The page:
Hello Ujjwal - new research group leader!
We are happy to introduce: Ujjwal Neogi, new research group leader at the division of Clinical Microbiology.
What research area are you involved in?
My research deals with the understanding the natural control mechanisms in HIV-1 infected individuals, known as elite controllers as a model, who can control HIV-1 replication naturally. We use hypothesis-free big-data and technology driven multi-omics strategies such as transcriptomics, proteomics, and metabolomics in our research. Using patient material from well controlled Swedish InfCare HIV cohort in bedside-to-bench and back approach coupled with high-throughput multi-omics technologies, we are seeking the answers to the question how elite controllers control viral replication without any therapy. Furthermore, using the same trans-omics approaches, we are trying to understand the role of antiretroviral therapy in premature ageing and neurocognitive defects in a successfully treated group of individuals who are on long-term successful therapy.
What is the purpose and goal with your research?
The purpose and the long-term goals of our multidisciplinary research are to identify the biomarker(s) or key agents that modulate (i) the pathogenesis of the HIV, and (ii) potentially are the key component of developing a safe, affordable and scalable functional cure strategies or therapeutic vaccine for HIV and AIDS. While there is currently no cure or vaccine against HIV, combination antiretroviral therapy (cART) has increased the life expectancy of HIV-infected patients from years to decades. However, long-term ART does affect the quality of life (due to side effects). The cART also has massive economic burden on the public health care system, both in high-income as well as in low- and middle-income countries. I hope to contribute through my research to identify the biomarker(s) and key agents that impact HIV pathogenesis aiming towards the functional cure, and thereby reduce socio-economic burden.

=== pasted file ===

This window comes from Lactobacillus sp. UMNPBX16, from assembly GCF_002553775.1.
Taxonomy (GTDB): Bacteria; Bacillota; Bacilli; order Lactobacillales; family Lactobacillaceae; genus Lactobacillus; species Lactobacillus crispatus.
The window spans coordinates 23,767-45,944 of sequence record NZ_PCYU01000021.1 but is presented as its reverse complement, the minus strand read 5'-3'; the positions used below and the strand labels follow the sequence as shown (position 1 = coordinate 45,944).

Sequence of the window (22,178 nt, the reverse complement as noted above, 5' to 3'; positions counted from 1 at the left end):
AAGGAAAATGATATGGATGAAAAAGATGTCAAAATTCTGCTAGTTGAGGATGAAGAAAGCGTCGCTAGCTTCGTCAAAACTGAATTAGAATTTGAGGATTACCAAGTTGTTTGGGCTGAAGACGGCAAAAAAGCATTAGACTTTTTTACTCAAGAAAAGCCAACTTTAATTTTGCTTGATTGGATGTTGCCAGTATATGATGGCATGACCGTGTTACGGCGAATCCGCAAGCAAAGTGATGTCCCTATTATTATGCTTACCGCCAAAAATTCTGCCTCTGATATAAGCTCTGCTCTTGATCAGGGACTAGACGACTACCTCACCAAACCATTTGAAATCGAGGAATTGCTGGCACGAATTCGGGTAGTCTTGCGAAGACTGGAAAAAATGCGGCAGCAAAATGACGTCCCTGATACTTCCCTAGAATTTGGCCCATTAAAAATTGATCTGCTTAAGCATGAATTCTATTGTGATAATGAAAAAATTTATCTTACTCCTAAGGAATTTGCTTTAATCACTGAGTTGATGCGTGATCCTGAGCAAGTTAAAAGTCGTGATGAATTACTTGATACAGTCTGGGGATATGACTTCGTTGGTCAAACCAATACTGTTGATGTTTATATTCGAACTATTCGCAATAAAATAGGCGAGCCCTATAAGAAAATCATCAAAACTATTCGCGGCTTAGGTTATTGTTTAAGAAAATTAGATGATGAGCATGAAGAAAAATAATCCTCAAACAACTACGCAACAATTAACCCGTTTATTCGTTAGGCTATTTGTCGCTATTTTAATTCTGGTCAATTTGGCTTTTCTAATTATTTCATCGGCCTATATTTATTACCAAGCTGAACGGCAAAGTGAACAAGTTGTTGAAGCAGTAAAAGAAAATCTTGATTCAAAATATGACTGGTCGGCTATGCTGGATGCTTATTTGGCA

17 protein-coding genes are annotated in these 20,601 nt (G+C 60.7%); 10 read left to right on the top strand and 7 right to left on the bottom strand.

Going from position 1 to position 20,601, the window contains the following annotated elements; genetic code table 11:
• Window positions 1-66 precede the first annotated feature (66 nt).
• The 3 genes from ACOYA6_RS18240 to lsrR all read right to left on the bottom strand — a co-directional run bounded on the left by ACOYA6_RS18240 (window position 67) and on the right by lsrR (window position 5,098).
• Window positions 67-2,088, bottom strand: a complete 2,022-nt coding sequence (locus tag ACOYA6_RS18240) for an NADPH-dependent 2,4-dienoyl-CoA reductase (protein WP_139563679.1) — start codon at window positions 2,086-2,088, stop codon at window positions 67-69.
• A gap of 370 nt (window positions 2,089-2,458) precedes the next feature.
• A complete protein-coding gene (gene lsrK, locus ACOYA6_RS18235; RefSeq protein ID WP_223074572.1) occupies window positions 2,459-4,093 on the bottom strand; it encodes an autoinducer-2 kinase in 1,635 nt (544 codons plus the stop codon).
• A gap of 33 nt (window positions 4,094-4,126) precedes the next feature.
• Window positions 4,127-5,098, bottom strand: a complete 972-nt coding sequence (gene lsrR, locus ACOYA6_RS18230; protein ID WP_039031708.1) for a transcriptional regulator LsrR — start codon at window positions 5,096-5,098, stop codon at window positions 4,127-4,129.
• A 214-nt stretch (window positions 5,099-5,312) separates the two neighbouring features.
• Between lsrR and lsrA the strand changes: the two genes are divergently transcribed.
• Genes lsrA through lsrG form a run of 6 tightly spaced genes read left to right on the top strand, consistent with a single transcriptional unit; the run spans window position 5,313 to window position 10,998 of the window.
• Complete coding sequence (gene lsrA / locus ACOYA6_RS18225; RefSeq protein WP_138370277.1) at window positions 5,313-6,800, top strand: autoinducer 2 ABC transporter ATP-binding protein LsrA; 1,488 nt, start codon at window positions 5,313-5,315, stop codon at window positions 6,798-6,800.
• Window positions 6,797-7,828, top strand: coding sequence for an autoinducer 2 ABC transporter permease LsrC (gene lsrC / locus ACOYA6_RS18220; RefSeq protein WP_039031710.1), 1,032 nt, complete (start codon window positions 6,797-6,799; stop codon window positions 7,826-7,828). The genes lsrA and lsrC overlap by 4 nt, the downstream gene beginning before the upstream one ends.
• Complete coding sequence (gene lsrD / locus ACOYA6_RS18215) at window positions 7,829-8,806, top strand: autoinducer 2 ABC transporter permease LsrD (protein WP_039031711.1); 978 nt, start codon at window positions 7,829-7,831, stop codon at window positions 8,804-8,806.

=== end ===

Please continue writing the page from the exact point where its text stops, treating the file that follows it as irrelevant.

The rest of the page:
Why did you decide to become a researcher?
The major reason I chose to be researcher was that being researcher gives me an intellectual freedom and creativity to fulfill my curiosity. Whilst I have my work responsibilities, I can take time to explore novel ideas and learn about new concepts and technologies. Another important reason for me to become a researcher is that I didn’t believe that someone will actually pay me to spend the rest of my life being curious and expanding my horizon by learning new things. Science for me is fun, joy and rewarding despite day-by-day challenges now, and in future.
In a perfect world, what is your dream to accomplish with your research?
My dream is be to see the cure of HIV and have therapeutic vaccine to help millions of HIV-infected patients in both the high-income and low- and middle-income countries in hopefully near future, with potential contribution from my own research.
What do you like to do when you are not working at KI?
During my spare time, I enjoy listening music or reading newspapers, Bengali novels and spending time with my two-and-half year son and my lovely wife. Just to mention, Bengali literature and music are extremely rich. It is also the 7th most spoken language in the world, and the only Indian language for which an Indian has ever won a Nobel prize.